1 September 2000

Views split as study says BSE can cross the species barrier

By Alistair Driver

THE controversy over whether livestock other than cattle can harbour BSE without showing symptoms appears set to continue following huge publicity surrounding fresh research by scientists.

Research showing that rodents can theoretically be infected by BSE-type diseases has led to speculation that sheep, pigs and poultry as well as cattle can be infected with BSE.

The research was led by John Collinge of the Medical Research Council Prion Unit. A spokeswoman for the unit said similar research projects were lined up for the future.

Prof Collinges team, working at St Marys Hospital, London, found that mice infected with hamster scrapie lived into old age without showing the disease. But when their brains were injected into other hamsters and mice, the disease was passed on. This prompted fears that BSE can cross the species barrier more easily than previously thought and lead to front page headlines in the national press.

The Food Standards Agency played down the significance of the findings for human health. Agency chairman John Krebs said there was no need for people to change their eating habits.

However, the study will be scrutinised at the end of September by the governments Spongiform Enc-ephalopathy Advisory Committee (SEAC). The European Union scientific steering committee also wants to assess the research.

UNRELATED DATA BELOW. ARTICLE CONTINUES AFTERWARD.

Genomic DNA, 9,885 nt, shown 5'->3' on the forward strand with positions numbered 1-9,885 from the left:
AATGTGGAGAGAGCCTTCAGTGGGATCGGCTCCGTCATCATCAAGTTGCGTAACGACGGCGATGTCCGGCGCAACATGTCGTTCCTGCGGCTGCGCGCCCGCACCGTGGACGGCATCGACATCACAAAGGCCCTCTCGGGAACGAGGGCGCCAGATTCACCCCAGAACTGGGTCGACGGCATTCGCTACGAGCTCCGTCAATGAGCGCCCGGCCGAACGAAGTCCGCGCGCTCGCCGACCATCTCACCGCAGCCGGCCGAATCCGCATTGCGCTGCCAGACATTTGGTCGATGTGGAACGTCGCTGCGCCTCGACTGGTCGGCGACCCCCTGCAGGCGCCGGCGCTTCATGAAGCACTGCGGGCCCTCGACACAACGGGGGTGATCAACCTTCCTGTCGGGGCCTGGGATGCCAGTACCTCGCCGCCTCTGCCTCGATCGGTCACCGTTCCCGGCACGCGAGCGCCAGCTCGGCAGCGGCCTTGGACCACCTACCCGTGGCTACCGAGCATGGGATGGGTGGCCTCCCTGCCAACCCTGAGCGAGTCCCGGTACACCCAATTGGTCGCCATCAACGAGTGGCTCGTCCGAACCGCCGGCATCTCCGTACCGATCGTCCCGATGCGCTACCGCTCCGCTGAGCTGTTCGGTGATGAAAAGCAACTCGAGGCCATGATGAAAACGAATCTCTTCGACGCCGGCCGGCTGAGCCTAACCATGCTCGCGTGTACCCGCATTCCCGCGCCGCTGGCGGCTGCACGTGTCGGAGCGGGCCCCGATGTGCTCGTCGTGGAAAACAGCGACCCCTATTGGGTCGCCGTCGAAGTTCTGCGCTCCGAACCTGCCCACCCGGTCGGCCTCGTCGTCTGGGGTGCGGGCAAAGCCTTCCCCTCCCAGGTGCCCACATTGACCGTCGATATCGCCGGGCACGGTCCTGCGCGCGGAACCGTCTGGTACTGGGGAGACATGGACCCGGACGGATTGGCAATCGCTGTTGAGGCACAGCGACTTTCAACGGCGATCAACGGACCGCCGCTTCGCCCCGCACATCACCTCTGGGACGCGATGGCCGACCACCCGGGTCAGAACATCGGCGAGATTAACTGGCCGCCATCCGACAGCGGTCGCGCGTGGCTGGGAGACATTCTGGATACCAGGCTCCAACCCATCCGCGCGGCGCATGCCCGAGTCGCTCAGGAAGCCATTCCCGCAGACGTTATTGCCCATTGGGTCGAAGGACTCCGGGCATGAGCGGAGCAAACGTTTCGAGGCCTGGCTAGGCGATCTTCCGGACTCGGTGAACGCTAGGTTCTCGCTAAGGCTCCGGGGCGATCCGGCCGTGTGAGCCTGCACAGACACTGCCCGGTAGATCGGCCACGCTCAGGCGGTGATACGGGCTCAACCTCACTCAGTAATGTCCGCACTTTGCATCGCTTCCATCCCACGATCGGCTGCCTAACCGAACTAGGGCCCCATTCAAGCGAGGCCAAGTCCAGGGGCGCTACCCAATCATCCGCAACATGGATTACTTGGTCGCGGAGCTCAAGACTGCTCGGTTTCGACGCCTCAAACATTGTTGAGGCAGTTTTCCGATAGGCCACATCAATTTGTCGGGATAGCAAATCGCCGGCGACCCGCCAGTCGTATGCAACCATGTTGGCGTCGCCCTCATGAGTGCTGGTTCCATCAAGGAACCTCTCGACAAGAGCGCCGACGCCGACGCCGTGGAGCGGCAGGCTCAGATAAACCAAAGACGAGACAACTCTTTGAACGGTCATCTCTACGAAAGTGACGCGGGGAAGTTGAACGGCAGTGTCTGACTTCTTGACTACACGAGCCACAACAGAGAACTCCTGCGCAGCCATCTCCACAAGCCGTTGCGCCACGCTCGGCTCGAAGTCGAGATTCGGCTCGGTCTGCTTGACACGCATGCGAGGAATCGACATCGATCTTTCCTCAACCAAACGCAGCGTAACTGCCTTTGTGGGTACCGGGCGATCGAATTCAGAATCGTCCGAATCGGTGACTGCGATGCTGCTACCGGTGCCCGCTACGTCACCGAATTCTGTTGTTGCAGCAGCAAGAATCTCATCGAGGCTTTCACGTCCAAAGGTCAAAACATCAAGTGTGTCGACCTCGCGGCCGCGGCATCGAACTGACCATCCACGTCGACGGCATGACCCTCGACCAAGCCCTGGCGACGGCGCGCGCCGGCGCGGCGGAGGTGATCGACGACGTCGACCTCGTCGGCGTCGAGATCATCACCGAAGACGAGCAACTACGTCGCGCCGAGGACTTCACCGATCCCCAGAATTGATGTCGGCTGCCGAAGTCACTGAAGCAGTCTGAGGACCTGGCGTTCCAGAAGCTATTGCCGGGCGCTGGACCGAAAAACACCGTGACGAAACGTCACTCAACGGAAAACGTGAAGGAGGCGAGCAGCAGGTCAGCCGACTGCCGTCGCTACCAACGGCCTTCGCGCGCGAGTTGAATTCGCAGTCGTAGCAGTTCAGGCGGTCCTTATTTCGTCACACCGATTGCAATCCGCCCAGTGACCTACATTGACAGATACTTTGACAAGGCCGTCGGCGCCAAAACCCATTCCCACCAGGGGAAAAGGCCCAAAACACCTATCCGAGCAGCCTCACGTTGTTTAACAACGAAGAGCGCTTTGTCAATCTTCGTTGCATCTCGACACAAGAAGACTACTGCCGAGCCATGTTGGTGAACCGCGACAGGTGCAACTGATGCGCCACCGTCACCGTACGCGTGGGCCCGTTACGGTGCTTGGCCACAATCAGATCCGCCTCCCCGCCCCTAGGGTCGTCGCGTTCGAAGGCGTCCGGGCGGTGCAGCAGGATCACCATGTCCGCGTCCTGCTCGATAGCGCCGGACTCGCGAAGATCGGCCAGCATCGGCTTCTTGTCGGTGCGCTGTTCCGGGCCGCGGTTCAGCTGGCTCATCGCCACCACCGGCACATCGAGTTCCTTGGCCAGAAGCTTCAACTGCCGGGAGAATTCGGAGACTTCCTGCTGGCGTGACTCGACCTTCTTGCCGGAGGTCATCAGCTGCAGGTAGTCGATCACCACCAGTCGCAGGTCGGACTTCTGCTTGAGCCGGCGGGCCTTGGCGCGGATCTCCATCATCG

Scientists and farmers were angered at the way the media reported the research. James Black, vice-chairman of the National Pig Association, said: "This sort of report can get into peoples sub-conscious, where reasonable argument does not exist and the feeling that there might be a risk can affect buying decisions."

However, Welsh Assembly member and livestock farmer Glyn Davies said that the research reinforced his opinion that anti-BSE controls should not be relaxed.

That view was backed by the Consumers Association, one of the bodies which would be consulted before any BSE measures would loosened.

But the Meat and Livestock Commission said the research did not contribute any new knowledge to prion diseases. "The prion used by Prof. Collinge in his experiment with hamsters and mice was a form of scrapie, not BSE." &#42